Before the night was done, I’d blabbed with Frank Miller, Jim Valentino (head of Image Comics) and a couple of the people who work at Strange Adventures, the best damn comic shop in the world. Heading out, I was amazed that this was only Day 1 of the con, and I was pumped for more. I met up with Howard, Richard and a pile of web comic artists, including the infamous 4 Toon Tellers, at which point I realized that I was decently drunk from having 3 pints on an empty stomach. Wolfing down the leftovers that they had from Mexican food right out of the doggie bag, we dubbed my filling meal “Street Mex”.

The next day was even more chaos. Tons of people came by our booth and lunchtime came up super fast as the morning was just a blur of sales and promoting at the Udon booth. I went with Howard, Richard, Scott Kurtz (PVP) and Brandon Peterson (Crossgen) out for sushi and talked all about the industry and marketing methods to increase the reading audience.

By the time the day had ended, everyone at the booth was exhausted. We’d pushed the book hard and we sold hundreds of copies to people. Alvin and Long had been sketching almost constantly, so we decided that on Saturday we’d need a more compact schedule for them.

That night, I went to the Marvel party at a hospitality suite they’d set up at the Mariott hotel right beside the convention center. It was large for a hotel room, but small for a party spot. Packed in with people, the booze flowed and I talked with writers, editors and about industry gossip and the industry in general.

Walking back to the hotel after the party, it was a still night and the air was warm. I looked up at the palm trees reflecting light from the moon and got a huge grin. The whole trip and everything I’ve been doing for the last month felt like a dream.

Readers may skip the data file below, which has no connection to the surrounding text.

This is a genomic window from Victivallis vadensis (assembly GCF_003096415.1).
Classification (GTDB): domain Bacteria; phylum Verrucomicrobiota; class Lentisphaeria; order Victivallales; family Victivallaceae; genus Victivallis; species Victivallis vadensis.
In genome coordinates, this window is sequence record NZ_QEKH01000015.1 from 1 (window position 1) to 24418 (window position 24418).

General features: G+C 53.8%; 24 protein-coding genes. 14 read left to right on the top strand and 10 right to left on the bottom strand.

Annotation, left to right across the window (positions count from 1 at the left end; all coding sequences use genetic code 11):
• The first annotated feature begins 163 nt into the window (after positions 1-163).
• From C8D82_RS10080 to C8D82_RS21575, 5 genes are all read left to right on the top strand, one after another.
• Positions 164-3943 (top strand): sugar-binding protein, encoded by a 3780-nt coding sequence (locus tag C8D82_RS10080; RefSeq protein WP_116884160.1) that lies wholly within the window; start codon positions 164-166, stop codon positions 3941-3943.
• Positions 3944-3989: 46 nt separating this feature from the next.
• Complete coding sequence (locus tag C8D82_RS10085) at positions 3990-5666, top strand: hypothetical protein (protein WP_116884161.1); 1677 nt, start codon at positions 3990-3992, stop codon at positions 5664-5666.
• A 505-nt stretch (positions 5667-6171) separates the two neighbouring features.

Saturday is the big day at Comic-Con. While the local Californians aren’t usually flooding the con on Thursday and Friday (they have jobs), Saturday they all come out along with the rest. As expected, it was the biggest day. Afterwards, we heard that over 40,000 people attended the con on Saturday, and the hordes didn’t disappoint. The booth was abuzz with sales and I promoted and encouraged passerby’s to check out the book until my voice was almost completely gone.

Scott Kurtz and I attended the Keenspot and Modern Tales web comic panels and although they were okay, I just wasn’t up for sitting still for over two hours. I barely attended any panels last year and this year was the same. I find that a lot of people who are talking at these things don’t have strong public speaking flare and the whole thing comes off as too dry. Both Howard and Joey (who MC-ed their respective panels) did their best to liven things up, but in the end I just wasn’t in to it. That may sound harsh, but it’s the truth. Other people seemed totally engrossed by the whole thing, so it was probably a matter of me being antsy, I don’t really know.

Saturday dinner was at a cool place called The Strip Club. It’s not full of strippers, but full of striploin steaks instead. You actually grill your own meat and lunge around in a swanky lounge-like atmosphere. Very fun.

Saturday night I attended a huge party put on by a company called IDW. They had fancy plastic badges as invitations and the whole thing took place in a beautiful yacht club. I met more creative types along with editors and other people who were loosely related to comics, movies or video games. From there, a few of us headed back up to the Marvel hospitality suite and continued partying. It was cool talking with artists I really admire like Josh Middleton and Ale Garza.

Sunday was totally draining. I did some shopping to grab some stuff for Gal and I, gave the floor a big tour and tried to take it all in before the big convention floor closed. After saying good-byes and wrapping things up, I went for dinner with Brian Glass, the art director from Exalted and talked all about RPGs and the industry in general.

This year was such a different experience from the one before. I didn’t get the one-on-one time with web artists or other people that I had then, but I did get deeper into the industry and see a lot of the social side that takes place in the evenings. I was supposed to hang out with my friends, Mike, Eric and Michelle at some point, but that got washed away in the crazy schedule I found myself in. Things seemed to whiz by and I know that I’m going to be even more sore after I return from Gen Con, which I leave for in just a day and a half.

Comments are closed.